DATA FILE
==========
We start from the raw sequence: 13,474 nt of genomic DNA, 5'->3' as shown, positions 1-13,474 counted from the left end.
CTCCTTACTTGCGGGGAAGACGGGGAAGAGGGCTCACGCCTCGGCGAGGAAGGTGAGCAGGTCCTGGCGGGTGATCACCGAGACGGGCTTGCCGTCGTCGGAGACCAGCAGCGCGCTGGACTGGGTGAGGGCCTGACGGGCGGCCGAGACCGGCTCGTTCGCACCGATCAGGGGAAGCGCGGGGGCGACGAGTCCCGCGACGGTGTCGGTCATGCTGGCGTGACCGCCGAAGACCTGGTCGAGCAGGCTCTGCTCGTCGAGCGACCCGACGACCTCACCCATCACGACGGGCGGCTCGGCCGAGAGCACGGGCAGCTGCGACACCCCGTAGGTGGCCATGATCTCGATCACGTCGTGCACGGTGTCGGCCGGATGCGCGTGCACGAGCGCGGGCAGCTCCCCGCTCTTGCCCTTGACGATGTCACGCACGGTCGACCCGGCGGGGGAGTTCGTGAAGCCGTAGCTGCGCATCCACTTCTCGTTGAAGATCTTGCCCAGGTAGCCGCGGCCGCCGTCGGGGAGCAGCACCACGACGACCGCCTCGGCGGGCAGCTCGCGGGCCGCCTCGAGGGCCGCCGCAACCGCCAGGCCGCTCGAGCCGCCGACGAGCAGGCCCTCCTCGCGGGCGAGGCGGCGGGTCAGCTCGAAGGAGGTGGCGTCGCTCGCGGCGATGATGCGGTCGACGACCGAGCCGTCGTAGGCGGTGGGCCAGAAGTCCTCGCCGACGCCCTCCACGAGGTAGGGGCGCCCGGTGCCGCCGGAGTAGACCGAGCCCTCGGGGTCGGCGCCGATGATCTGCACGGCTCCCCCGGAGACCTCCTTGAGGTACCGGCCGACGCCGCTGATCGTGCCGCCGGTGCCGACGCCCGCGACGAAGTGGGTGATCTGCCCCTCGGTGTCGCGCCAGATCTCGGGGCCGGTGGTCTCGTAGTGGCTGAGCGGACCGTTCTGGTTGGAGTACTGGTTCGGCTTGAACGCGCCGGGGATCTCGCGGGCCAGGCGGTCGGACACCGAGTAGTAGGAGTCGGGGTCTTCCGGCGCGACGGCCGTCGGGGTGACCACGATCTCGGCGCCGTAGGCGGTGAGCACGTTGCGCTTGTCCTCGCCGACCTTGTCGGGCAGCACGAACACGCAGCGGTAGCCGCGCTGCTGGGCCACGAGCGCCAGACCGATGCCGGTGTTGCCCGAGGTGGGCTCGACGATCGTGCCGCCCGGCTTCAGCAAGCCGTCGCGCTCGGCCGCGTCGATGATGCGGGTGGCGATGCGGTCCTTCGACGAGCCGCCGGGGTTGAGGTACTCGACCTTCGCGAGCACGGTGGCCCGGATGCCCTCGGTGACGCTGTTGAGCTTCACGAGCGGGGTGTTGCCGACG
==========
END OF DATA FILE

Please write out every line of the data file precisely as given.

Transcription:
We start from the raw sequence: 13,474 nt of genomic DNA, 5'->3' as shown, positions 1-13,474 counted from the left end.
CTCCTTACTTGCGGGGAAGACGGGGAAGAGGGCTCACGCCTCGGCGAGGAAGGTGAGCAGGTCCTGGCGGGTGATCACCGAGACGGGCTTGCCGTCGTCGGAGACCAGCAGCGCGCTGGACTGGGTGAGGGCCTGACGGGCGGCCGAGACCGGCTCGTTCGCACCGATCAGGGGAAGCGCGGGGGCGACGAGTCCCGCGACGGTGTCGGTCATGCTGGCGTGACCGCCGAAGACCTGGTCGAGCAGGCTCTGCTCGTCGAGCGACCCGACGACCTCACCCATCACGACGGGCGGCTCGGCCGAGAGCACGGGCAGCTGCGACACCCCGTAGGTGGCCATGATCTCGATCACGTCGTGCACGGTGTCGGCCGGATGCGCGTGCACGAGCGCGGGCAGCTCCCCGCTCTTGCCCTTGACGATGTCACGCACGGTCGACCCGGCGGGGGAGTTCGTGAAGCCGTAGCTGCGCATCCACTTCTCGTTGAAGATCTTGCCCAGGTAGCCGCGGCCGCCGTCGGGGAGCAGCACCACGACGACCGCCTCGGCGGGCAGCTCGCGGGCCGCCTCGAGGGCCGCCGCAACCGCCAGGCCGCTCGAGCCGCCGACGAGCAGGCCCTCCTCGCGGGCGAGGCGGCGGGTCAGCTCGAAGGAGGTGGCGTCGCTCGCGGCGATGATGCGGTCGACGACCGAGCCGTCGTAGGCGGTGGGCCAGAAGTCCTCGCCGACGCCCTCCACGAGGTAGGGGCGCCCGGTGCCGCCGGAGTAGACCGAGCCCTCGGGGTCGGCGCCGATGATCTGCACGGCTCCCCCGGAGACCTCCTTGAGGTACCGGCCGACGCCGCTGATCGTGCCGCCGGTGCCGACGCCCGCGACGAAGTGGGTGATCTGCCCCTCGGTGTCGCGCCAGATCTCGGGGCCGGTGGTCTCGTAGTGGCTGAGCGGACCGTTCTGGTTGGAGTACTGGTTCGGCTTGAACGCGCCGGGGATCTCGCGGGCCAGGCGGTCGGACACCGAGTAGTAGGAGTCGGGGTCTTCCGGCGCGACGGCCGTCGGGGTGACCACGATCTCGGCGCCGTAGGCGGTGAGCACGTTGCGCTTGTCCTCGCCGACCTTGTCGGGCAGCACGAACACGCAGCGGTAGCCGCGCTGCTGGGCCACGAGCGCCAGACCGATGCCGGTGTTGCCCGAGGTGGGCTCGACGATCGTGCCGCCCGGCTTCAGCAAGCCGTCGCGCTCGGCCGCGTCGATGATGCGGGTGGCGATGCGGTCCTTCGACGAGCCGCCGGGGTTGAGGTACTCGACCTTCGCGAGCACGGTGGCCCGGATGCCCTCGGTGACGCTGTTGAGCTTCACGAGCGGGGTGTTGCCGACG